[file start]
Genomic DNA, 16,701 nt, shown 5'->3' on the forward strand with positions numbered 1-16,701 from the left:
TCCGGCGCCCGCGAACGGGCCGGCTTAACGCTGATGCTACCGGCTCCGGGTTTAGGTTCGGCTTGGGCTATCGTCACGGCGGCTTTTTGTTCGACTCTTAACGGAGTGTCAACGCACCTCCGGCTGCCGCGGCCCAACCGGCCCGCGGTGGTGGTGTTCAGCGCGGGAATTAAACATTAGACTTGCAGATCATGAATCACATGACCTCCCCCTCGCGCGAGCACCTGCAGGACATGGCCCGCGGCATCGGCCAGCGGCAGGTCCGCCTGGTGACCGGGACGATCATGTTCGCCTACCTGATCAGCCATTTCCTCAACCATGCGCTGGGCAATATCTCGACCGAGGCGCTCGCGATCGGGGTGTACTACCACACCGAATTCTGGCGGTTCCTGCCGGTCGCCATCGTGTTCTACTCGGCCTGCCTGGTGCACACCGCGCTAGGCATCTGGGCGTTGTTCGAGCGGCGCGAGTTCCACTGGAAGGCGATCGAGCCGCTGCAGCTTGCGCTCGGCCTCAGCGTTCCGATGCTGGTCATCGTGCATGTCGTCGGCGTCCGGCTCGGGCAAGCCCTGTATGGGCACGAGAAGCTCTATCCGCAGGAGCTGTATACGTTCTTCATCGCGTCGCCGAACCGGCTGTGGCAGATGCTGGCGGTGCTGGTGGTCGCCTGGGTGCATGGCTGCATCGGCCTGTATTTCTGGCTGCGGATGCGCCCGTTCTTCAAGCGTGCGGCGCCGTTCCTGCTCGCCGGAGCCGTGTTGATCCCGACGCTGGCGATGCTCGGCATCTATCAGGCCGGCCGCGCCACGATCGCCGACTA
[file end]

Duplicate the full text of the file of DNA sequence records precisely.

Genomic DNA, 16,701 nt, shown 5'->3' on the forward strand with positions numbered 1-16,701 from the left:
TCCGGCGCCCGCGAACGGGCCGGCTTAACGCTGATGCTACCGGCTCCGGGTTTAGGTTCGGCTTGGGCTATCGTCACGGCGGCTTTTTGTTCGACTCTTAACGGAGTGTCAACGCACCTCCGGCTGCCGCGGCCCAACCGGCCCGCGGTGGTGGTGTTCAGCGCGGGAATTAAACATTAGACTTGCAGATCATGAATCACATGACCTCCCCCTCGCGCGAGCACCTGCAGGACATGGCCCGCGGCATCGGCCAGCGGCAGGTCCGCCTGGTGACCGGGACGATCATGTTCGCCTACCTGATCAGCCATTTCCTCAACCATGCGCTGGGCAATATCTCGACCGAGGCGCTCGCGATCGGGGTGTACTACCACACCGAATTCTGGCGGTTCCTGCCGGTCGCCATCGTGTTCTACTCGGCCTGCCTGGTGCACACCGCGCTAGGCATCTGGGCGTTGTTCGAGCGGCGCGAGTTCCACTGGAAGGCGATCGAGCCGCTGCAGCTTGCGCTCGGCCTCAGCGTTCCGATGCTGGTCATCGTGCATGTCGTCGGCGTCCGGCTCGGGCAAGCCCTGTATGGGCACGAGAAGCTCTATCCGCAGGAGCTGTATACGTTCTTCATCGCGTCGCCGAACCGGCTGTGGCAGATGCTGGCGGTGCTGGTGGTCGCCTGGGTGCATGGCTGCATCGGCCTGTATTTCTGGCTGCGGATGCGCCCGTTCTTCAAGCGTGCGGCGCCGTTCCTGCTCGCCGGAGCCGTGTTGATCCCGACGCTGGCGATGCTCGGCATCTATCAGGCCGGCCGCGCCACGATCGCCGACTA